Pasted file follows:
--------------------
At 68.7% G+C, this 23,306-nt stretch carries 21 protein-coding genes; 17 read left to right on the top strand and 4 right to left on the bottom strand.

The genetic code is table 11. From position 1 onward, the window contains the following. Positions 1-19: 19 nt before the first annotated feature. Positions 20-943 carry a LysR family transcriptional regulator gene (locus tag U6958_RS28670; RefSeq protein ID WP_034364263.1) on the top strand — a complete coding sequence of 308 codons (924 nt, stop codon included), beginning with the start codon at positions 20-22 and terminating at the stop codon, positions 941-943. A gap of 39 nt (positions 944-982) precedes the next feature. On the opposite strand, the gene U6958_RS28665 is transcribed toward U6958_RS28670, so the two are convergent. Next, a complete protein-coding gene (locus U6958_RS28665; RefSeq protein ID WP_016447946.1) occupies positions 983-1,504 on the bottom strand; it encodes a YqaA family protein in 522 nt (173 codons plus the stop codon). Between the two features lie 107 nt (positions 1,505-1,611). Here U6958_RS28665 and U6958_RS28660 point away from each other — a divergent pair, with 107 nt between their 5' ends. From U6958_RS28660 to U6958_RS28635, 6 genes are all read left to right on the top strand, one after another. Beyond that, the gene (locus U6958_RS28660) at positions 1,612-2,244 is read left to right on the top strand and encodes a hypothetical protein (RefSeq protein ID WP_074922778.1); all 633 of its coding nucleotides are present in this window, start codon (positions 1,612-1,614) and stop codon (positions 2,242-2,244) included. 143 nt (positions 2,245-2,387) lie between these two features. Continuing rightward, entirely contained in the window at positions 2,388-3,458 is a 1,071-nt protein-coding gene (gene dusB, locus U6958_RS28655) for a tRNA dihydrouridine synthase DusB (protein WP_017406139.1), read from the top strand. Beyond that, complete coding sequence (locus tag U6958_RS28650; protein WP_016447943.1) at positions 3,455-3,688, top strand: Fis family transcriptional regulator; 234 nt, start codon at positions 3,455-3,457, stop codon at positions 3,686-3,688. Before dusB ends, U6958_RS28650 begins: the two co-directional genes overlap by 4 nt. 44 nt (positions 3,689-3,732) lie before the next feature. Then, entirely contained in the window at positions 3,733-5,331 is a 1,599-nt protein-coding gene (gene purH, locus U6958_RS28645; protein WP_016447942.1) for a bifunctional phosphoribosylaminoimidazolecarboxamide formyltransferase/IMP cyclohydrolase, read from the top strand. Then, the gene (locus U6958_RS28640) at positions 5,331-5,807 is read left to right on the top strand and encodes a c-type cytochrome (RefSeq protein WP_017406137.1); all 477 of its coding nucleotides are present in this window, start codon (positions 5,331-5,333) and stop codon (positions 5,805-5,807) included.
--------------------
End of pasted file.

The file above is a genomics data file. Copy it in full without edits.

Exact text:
At 68.7% G+C, this 23,306-nt stretch carries 21 protein-coding genes; 17 read left to right on the top strand and 4 right to left on the bottom strand.

The genetic code is table 11. From position 1 onward, the window contains the following. Positions 1-19: 19 nt before the first annotated feature. Positions 20-943 carry a LysR family transcriptional regulator gene (locus tag U6958_RS28670; RefSeq protein ID WP_034364263.1) on the top strand — a complete coding sequence of 308 codons (924 nt, stop codon included), beginning with the start codon at positions 20-22 and terminating at the stop codon, positions 941-943. A gap of 39 nt (positions 944-982) precedes the next feature. On the opposite strand, the gene U6958_RS28665 is transcribed toward U6958_RS28670, so the two are convergent. Next, a complete protein-coding gene (locus U6958_RS28665; RefSeq protein ID WP_016447946.1) occupies positions 983-1,504 on the bottom strand; it encodes a YqaA family protein in 522 nt (173 codons plus the stop codon). Between the two features lie 107 nt (positions 1,505-1,611). Here U6958_RS28665 and U6958_RS28660 point away from each other — a divergent pair, with 107 nt between their 5' ends. From U6958_RS28660 to U6958_RS28635, 6 genes are all read left to right on the top strand, one after another. Beyond that, the gene (locus U6958_RS28660) at positions 1,612-2,244 is read left to right on the top strand and encodes a hypothetical protein (RefSeq protein ID WP_074922778.1); all 633 of its coding nucleotides are present in this window, start codon (positions 1,612-1,614) and stop codon (positions 2,242-2,244) included. 143 nt (positions 2,245-2,387) lie between these two features. Continuing rightward, entirely contained in the window at positions 2,388-3,458 is a 1,071-nt protein-coding gene (gene dusB, locus U6958_RS28655) for a tRNA dihydrouridine synthase DusB (protein WP_017406139.1), read from the top strand. Beyond that, complete coding sequence (locus tag U6958_RS28650; protein WP_016447943.1) at positions 3,455-3,688, top strand: Fis family transcriptional regulator; 234 nt, start codon at positions 3,455-3,457, stop codon at positions 3,686-3,688. Before dusB ends, U6958_RS28650 begins: the two co-directional genes overlap by 4 nt. 44 nt (positions 3,689-3,732) lie before the next feature. Then, entirely contained in the window at positions 3,733-5,331 is a 1,599-nt protein-coding gene (gene purH, locus U6958_RS28645; protein WP_016447942.1) for a bifunctional phosphoribosylaminoimidazolecarboxamide formyltransferase/IMP cyclohydrolase, read from the top strand. Then, the gene (locus U6958_RS28640) at positions 5,331-5,807 is read left to right on the top strand and encodes a c-type cytochrome (RefSeq protein WP_017406137.1); all 477 of its coding nucleotides are present in this window, start codon (positions 5,331-5,333) and stop codon (positions 5,805-5,807) included.